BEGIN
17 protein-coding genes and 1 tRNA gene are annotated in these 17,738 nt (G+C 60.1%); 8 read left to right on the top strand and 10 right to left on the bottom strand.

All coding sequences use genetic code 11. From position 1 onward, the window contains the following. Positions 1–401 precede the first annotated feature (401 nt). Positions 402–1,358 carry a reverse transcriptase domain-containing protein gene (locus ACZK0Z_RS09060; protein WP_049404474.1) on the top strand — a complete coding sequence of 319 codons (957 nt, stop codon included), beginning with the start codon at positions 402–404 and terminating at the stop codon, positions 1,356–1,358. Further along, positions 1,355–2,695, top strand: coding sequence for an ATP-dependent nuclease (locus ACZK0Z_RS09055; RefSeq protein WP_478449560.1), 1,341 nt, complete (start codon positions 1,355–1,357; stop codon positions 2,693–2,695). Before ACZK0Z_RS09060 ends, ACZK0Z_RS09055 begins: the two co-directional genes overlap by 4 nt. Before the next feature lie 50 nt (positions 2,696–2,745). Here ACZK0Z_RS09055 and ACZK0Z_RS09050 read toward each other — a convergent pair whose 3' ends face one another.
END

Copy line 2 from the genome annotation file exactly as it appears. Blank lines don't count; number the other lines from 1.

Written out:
All coding sequences use genetic code 11. From position 1 onward, the window contains the following. Positions 1–401 precede the first annotated feature (401 nt). Positions 402–1,358 carry a reverse transcriptase domain-containing protein gene (locus ACZK0Z_RS09060; protein WP_049404474.1) on the top strand — a complete coding sequence of 319 codons (957 nt, stop codon included), beginning with the start codon at positions 402–404 and terminating at the stop codon, positions 1,356–1,358. Further along, positions 1,355–2,695, top strand: coding sequence for an ATP-dependent nuclease (locus ACZK0Z_RS09055; RefSeq protein WP_478449560.1), 1,341 nt, complete (start codon positions 1,355–1,357; stop codon positions 2,693–2,695). Before ACZK0Z_RS09060 ends, ACZK0Z_RS09055 begins: the two co-directional genes overlap by 4 nt. Before the next feature lie 50 nt (positions 2,696–2,745). Here ACZK0Z_RS09055 and ACZK0Z_RS09050 read toward each other — a convergent pair whose 3' ends face one another.